Intraoperative radiation is used as part of the surgical procedure where a radiologist applies the beams to the affected areas to help prevent any seeding or spreading of the cancer cells during the operation.
Although traditionally used at the end of an aggressive extrapleural pneumonectomy (EPP) surgery, surgeons in Toronto recently have begun using high-dose radiation before surgery and finding it most effective.
Brachytherapy is a type of radiation therapy that minimizes any damage to healthy tissues while killing the cancerous cells with a radioactive material implanted in the tumor. It may be placed during surgery or inserted using a hollow tube under a local or general anesthesia with the aid of an imaging scan.
Clinical trials are testing the therapy, but it's not yet a standard treatment for mesothelioma. It has been effective in treating lung cancer when placed into a tumor site. It slowly loses its radioactivity over time.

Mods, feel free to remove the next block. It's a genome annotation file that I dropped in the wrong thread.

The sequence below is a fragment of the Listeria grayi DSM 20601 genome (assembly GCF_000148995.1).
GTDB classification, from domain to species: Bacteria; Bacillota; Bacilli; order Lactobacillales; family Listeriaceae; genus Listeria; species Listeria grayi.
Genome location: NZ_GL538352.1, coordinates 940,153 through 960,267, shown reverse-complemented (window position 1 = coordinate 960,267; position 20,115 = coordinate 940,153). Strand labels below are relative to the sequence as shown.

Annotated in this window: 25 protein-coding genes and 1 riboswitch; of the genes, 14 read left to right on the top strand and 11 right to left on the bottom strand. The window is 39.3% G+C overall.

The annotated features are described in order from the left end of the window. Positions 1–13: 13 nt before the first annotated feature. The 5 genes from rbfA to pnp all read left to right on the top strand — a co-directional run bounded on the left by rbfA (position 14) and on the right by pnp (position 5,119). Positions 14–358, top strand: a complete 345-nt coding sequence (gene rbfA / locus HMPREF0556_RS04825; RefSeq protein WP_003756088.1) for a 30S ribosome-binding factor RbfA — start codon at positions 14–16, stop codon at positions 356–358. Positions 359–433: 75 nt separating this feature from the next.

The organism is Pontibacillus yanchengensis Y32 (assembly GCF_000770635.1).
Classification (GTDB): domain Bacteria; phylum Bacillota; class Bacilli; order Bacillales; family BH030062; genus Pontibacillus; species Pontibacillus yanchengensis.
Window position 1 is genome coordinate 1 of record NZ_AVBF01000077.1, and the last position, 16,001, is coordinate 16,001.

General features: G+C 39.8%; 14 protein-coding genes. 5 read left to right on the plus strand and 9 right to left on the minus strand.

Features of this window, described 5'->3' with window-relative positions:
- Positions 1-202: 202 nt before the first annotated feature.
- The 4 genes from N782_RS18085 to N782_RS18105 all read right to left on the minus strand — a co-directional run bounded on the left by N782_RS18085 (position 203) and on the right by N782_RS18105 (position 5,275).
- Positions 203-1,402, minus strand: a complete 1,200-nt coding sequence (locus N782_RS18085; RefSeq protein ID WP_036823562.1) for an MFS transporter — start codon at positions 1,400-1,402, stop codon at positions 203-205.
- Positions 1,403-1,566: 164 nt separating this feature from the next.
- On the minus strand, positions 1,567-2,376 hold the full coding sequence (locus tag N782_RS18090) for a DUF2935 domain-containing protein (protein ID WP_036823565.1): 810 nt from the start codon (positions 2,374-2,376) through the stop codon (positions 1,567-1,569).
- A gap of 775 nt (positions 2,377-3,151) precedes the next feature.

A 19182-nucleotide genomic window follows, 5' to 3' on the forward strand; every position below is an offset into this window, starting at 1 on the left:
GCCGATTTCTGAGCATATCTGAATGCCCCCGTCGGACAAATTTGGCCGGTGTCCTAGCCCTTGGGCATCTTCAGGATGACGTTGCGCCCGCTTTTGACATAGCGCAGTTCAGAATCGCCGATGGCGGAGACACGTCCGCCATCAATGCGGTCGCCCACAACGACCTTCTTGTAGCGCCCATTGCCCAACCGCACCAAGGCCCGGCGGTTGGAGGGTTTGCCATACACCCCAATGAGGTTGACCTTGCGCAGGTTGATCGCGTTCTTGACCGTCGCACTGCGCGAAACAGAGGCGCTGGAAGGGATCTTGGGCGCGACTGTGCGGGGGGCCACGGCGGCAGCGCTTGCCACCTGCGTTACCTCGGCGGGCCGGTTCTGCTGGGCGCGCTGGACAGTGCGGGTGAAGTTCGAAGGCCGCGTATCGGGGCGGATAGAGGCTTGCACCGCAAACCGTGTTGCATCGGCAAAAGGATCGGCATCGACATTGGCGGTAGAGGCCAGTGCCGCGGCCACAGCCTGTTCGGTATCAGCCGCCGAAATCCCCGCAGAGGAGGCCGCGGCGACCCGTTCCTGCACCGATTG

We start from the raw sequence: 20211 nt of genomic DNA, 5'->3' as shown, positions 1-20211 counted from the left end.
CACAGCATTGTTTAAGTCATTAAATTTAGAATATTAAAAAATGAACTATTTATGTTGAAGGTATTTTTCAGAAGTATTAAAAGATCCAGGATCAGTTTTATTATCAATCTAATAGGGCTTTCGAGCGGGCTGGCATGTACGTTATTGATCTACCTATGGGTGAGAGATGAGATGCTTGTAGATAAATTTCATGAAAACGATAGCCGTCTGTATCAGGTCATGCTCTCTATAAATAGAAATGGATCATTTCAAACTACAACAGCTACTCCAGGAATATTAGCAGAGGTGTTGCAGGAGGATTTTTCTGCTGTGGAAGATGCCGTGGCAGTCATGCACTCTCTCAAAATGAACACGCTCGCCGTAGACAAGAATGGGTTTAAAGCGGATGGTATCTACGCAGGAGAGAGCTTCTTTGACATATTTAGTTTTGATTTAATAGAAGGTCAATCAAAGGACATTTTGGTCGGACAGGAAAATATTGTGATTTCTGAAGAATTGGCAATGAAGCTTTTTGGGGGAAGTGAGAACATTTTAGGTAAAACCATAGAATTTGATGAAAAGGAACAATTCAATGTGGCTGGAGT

We can help you or a loved one find a mesothelioma doctor who specializes in radiation therapy.
While radiation therapy can have a significant impact for someone with pleural mesothelioma, the treatment is more limited for those with the second-most-common disease type, peritoneal mesothelioma. The reason is location.
Peritoneal cancer involves the lining in the abdominal cavity. Radiation is restricted in this area because it can be extremely toxic to the small intestines, liver, kidneys and other organs within that cavity.
Doctors aim radiation at the abdomen to prevent malignant "seeding" of the area where a surgical incision was made. Seeding occurs when cancerous cells are accidentally dropped into an area when the tumor is removed.
Side effects of radiation therapy are most often temporary and limited to the treatment site. However, some may also be chronic and appear months or years after the patient finishes treatment.
Most side effects develop as tissue damage accumulates over several sessions of radiation. A single cycle may last up to eight weeks, during which the patient may begin to notice side effects. As treatment progresses, effects are often more severe.
The most common side effects of radiation include: